Re: amber-developers: ptraj precision

From: Robert Duke <>
Date: Mon, 5 Feb 2007 18:58:35 -0500

One additional point. The ia32 chips use a binary exponent/mantissa format,
IEEE 754, so this assures that even simple things like 0.1 are not
represented exactly internally. There is another floating point ieee
standard that does allow for a base 10 exponent, but I don't know if it is
very often used. My standard doc on all this good stuff is a review by
Goldberg - ACM Computing Surveys 23, 1 (1991). I have it in electronic
format if anyone wants it. It is entitled "What Every Computer Scientist
Should Know about Floating-Point Arithmetic" and is great reading for all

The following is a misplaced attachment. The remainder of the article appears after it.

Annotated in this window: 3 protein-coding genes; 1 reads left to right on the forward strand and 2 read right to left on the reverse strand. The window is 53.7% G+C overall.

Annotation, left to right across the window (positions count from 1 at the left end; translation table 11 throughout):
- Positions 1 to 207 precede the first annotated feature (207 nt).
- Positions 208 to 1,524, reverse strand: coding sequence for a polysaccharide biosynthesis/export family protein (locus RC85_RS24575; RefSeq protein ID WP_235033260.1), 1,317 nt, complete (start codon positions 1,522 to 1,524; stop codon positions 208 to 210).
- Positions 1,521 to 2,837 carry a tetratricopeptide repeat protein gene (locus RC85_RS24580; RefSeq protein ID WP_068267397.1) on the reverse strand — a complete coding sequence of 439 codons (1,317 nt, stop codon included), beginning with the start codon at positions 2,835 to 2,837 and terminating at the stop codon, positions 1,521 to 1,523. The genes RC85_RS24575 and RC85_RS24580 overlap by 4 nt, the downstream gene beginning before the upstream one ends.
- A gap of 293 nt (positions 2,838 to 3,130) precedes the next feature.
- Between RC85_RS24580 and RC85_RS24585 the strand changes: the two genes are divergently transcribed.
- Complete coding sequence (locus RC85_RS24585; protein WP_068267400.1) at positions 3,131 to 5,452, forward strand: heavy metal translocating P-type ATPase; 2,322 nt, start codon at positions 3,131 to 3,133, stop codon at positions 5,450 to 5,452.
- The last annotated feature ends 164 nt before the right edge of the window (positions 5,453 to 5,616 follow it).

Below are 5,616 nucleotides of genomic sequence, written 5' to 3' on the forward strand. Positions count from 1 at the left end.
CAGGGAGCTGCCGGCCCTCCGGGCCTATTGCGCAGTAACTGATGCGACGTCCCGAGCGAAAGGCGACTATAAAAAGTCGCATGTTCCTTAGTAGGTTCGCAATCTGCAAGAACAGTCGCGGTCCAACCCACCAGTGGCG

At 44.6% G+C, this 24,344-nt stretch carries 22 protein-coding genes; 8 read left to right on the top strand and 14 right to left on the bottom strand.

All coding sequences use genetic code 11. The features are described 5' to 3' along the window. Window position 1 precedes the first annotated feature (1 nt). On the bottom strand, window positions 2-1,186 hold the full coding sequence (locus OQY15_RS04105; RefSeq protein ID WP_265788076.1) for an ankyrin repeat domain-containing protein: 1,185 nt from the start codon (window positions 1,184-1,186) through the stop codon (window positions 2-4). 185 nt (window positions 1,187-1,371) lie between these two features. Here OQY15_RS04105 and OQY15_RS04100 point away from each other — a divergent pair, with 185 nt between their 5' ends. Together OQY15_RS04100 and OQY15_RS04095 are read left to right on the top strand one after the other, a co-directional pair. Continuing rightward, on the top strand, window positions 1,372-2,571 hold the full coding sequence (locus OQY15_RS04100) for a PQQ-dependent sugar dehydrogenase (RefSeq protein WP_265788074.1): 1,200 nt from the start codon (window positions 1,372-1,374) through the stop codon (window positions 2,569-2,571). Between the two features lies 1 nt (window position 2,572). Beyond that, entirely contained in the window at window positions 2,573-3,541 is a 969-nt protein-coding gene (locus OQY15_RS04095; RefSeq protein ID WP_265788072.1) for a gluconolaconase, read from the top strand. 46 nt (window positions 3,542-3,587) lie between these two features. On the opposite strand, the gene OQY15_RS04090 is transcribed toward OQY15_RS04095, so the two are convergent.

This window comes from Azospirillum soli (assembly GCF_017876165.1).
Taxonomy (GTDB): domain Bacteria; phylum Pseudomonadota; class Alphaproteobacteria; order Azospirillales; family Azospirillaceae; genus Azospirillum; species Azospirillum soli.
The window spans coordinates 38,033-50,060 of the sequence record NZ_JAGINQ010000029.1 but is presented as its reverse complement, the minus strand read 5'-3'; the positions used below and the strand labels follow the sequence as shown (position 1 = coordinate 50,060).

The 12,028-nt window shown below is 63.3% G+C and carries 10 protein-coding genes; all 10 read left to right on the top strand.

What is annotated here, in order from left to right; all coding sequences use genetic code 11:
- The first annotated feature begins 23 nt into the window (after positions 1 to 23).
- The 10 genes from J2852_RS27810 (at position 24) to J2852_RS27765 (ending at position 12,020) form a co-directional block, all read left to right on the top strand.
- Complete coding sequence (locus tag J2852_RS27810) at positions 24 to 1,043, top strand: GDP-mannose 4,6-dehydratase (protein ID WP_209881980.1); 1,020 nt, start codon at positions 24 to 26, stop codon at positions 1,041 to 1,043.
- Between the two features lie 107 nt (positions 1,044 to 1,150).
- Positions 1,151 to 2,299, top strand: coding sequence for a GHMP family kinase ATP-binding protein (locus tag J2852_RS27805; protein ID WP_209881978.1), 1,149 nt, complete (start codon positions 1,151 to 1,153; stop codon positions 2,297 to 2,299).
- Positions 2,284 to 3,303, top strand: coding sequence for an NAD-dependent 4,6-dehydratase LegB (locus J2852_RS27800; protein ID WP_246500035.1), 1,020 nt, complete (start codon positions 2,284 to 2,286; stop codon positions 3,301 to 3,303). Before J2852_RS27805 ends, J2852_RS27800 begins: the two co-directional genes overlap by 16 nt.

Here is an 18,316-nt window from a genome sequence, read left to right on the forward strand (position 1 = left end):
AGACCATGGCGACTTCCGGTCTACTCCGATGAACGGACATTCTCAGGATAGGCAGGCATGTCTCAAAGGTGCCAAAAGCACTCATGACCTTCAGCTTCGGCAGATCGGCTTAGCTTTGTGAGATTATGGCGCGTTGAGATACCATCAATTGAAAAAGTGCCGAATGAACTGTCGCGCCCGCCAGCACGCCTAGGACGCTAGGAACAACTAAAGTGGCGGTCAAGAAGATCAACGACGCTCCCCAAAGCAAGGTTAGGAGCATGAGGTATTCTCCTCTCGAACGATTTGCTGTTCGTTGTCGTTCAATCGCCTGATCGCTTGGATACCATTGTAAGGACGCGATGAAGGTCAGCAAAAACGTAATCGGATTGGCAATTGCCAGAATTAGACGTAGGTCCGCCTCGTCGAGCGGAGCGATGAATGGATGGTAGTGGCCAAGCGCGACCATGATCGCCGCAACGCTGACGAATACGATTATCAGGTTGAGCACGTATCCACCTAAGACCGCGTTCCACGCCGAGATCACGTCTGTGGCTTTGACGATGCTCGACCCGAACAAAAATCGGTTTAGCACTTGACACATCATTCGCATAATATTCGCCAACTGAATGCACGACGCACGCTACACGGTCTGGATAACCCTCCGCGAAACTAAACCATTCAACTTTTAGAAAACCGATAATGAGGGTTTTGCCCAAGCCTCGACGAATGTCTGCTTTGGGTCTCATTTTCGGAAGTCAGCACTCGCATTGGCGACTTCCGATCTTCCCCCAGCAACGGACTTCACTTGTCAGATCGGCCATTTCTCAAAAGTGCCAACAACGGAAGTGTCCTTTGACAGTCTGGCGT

Regards - Bob

----- Original Message -----
From: "Thomas Cheatham III" <>
To: <>
Sent: Monday, February 05, 2007 5:37 PM
Subject: Re: amber-developers: ptraj precision

>> input trajectory file:
>> 18.438 29.157 33.019 18.614 28.133 32.690
>> output restart from ptraj:
>> 18.4379997 29.1569996 33.0190010 18.6140003 28.1329994 32.6899986
> As a follow-up to this, Scott or Ross or Bob do you know about IEEE
> conversions and all that hidden magic that likely causes this, i.e. is
> there a compiler option to prevent it?
> Basic code is sscanf(buffer, "%f", &value). Note that this could all be
> mute if I get off my butt and fix the character overflow problem (where
> numbers merge into others in trajectories and choke ptraj) with the atof()
> fix, as atof() may not do this magic conversion...
> Regardless, do any of you "C" guru's know about this precision adaption
> and conversion of a sensible xxx.123 value into xxx.12299997 value?
> --tom
Received on Wed Feb 07 2007 - 06:07:26 PST
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